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I thanked her for her speech at the coffee break and while we chatted, she asked me the procedure for getting an OPD appointment. “I’m three months pregnant,” she said. As we chatted, her husband came over with four young daughters. “I’m sure that you loved her speech! We certainly did!” I gushed.

“I got us an appointment,” said the scholar to her husband, who was also a professor in the same college. Was that a disinterested look that I saw? Or was he just tired, I wondered. The girls were wonderful and quite happy to meet a young medical intern, yours truly. One of them aspired to be a doctor, the other, a teacher, while the younger two were uncertain.

As they waved goodbye, I asked them to stay in touch and asked their names, as they shouted out-



“S.Sumathi”, and,

“S. Vendamma”.

The unwanted girl child is India’s greatest shame. The fixation for a male child transcends socio-economic status, religion, education and gender. A girl is dispensable in the world’s largest democracy. She is a product of misconception that has filtered through homes, places of worship, schools, the media, government buildings and her workplace. She is a target in utero. Illegal sex determination may ensure that female infanticide ensues.

The genocide of a girl child places India fourth globally in skewed sex ratios: 1000 male to 943 female Indian babies. This ratio may be further biased due to underreporting. The Pre-conception and Pre-Natal Diagnostic techniques (Prohibition of sex selection) Act of 1994, amended in 2003, faces challenges where in vitro fertilisation (IVF) encompasses pre-implantation screening.

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A girl child is more likely to go missing, suffer sexual or domestic abuse, or drop out from school compared to a male child. The girl causes great financial distress to the family at the time of her marriage as the dowry system still prevails in all classes of society in India. A male child performs the last rites at a Hindu funeral, ensuring that his parents obtain salvation.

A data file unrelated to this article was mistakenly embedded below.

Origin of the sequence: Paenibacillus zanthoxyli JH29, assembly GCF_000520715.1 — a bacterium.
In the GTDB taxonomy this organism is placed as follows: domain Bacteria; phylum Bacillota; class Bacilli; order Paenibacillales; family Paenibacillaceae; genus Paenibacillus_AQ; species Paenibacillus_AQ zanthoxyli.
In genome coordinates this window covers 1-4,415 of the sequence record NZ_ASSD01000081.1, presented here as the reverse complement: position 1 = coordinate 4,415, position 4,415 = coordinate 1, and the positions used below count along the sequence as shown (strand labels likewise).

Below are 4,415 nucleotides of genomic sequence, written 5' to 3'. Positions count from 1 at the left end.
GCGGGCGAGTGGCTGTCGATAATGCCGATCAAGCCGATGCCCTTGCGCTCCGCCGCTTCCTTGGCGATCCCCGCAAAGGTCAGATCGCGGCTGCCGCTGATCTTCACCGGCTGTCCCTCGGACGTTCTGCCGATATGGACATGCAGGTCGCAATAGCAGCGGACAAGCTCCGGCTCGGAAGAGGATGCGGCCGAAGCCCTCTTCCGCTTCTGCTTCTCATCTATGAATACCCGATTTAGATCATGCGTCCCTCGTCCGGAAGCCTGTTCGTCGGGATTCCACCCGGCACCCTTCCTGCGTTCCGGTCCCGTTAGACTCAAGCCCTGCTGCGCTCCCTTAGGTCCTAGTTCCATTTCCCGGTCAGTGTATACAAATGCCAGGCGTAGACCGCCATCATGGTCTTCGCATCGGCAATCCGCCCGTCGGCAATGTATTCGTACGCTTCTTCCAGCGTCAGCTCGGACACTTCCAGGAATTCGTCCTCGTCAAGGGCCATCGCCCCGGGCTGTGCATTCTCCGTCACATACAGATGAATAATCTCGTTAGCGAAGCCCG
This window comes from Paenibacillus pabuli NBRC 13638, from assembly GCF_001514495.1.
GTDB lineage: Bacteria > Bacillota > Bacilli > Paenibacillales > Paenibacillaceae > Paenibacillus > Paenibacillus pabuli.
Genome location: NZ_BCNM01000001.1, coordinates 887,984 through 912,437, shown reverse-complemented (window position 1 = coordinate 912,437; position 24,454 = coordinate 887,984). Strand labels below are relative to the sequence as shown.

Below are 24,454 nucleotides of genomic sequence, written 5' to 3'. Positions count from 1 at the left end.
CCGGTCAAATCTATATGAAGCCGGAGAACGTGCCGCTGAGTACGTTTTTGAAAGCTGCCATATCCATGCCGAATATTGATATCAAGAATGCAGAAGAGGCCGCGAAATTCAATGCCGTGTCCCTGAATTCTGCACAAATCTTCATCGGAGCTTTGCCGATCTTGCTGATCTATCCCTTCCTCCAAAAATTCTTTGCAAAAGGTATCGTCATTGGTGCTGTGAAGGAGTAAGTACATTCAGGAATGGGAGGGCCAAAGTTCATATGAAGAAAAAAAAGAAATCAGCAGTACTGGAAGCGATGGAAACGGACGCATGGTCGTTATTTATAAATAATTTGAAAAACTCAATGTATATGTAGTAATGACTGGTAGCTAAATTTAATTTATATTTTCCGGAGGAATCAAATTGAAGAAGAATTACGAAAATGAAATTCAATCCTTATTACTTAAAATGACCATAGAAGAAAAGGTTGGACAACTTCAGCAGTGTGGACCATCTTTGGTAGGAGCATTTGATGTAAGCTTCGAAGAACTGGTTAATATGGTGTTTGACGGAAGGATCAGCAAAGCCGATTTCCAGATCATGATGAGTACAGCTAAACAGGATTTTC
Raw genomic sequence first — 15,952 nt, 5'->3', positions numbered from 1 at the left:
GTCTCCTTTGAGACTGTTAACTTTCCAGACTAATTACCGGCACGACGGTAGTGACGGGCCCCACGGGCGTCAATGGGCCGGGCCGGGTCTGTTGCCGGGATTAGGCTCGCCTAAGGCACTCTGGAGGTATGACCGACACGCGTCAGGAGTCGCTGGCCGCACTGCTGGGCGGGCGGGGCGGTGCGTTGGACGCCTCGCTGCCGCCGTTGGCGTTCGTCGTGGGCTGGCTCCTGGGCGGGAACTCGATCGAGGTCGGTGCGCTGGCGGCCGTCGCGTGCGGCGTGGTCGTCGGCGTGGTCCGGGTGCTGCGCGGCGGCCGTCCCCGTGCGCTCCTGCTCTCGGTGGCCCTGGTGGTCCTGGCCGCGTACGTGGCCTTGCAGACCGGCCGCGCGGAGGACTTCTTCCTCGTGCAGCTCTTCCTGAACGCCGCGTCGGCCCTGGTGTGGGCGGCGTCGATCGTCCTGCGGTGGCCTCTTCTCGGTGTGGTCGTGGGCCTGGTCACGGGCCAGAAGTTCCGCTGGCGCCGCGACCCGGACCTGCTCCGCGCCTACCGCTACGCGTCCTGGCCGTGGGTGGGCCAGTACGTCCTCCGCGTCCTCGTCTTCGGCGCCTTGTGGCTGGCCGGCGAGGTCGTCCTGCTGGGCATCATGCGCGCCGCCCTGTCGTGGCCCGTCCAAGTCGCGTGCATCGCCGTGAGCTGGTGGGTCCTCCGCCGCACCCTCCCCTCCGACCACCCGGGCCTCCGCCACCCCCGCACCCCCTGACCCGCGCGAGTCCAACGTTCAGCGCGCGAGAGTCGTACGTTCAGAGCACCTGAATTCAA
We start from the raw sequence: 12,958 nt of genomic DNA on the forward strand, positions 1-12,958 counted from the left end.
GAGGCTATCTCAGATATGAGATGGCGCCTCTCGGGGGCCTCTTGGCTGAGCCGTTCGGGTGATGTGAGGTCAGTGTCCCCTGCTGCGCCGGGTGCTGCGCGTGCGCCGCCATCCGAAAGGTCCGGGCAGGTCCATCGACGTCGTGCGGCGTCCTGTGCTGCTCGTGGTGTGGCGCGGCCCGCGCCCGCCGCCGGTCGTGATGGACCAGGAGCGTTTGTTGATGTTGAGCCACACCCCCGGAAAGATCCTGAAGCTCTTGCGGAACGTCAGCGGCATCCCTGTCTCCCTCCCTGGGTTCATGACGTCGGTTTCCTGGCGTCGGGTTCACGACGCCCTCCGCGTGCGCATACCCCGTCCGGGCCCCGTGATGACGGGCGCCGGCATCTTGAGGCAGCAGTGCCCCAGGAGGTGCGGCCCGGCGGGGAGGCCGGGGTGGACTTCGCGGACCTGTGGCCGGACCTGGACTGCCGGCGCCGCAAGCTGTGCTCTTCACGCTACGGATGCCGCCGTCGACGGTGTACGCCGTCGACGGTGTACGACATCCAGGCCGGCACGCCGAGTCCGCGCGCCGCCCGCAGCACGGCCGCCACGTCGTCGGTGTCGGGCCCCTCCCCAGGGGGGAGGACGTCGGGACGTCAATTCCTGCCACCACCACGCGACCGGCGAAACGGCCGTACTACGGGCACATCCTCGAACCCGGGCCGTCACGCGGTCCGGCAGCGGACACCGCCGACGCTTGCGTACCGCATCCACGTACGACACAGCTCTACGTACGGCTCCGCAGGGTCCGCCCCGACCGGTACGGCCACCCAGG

The Indian woman is blamed for her inability to produce a male child when scientifically, the y chromosome of a man determines the sex of a child. Many women are subjected to multiple pregnancies until she gives birth to a male child, perpetuating a series of health-related issues to both the mother and the child. Postpartum depression, anaemia, complications related to repetitive pregnancies and abortions are medical sequelae. Pre-term infants, malnutrition, and health issues with the new-born are common.

The times are changing in states such as Meghalaya and pockets of Kerala. But, unfortunately, Indian society just doesn’t favour the girl child. Horrific data from Uttarakhand revealed that in over a three-month period in 132 villages, there was no record of a single girl child being born.

The beti bachao, beti padhao (save daughters, educate daughters) mission will fructify only when the Indian betas (sons)and betis are enlightened and receptive to embracing strong, empowered Indian women. #KhabarLive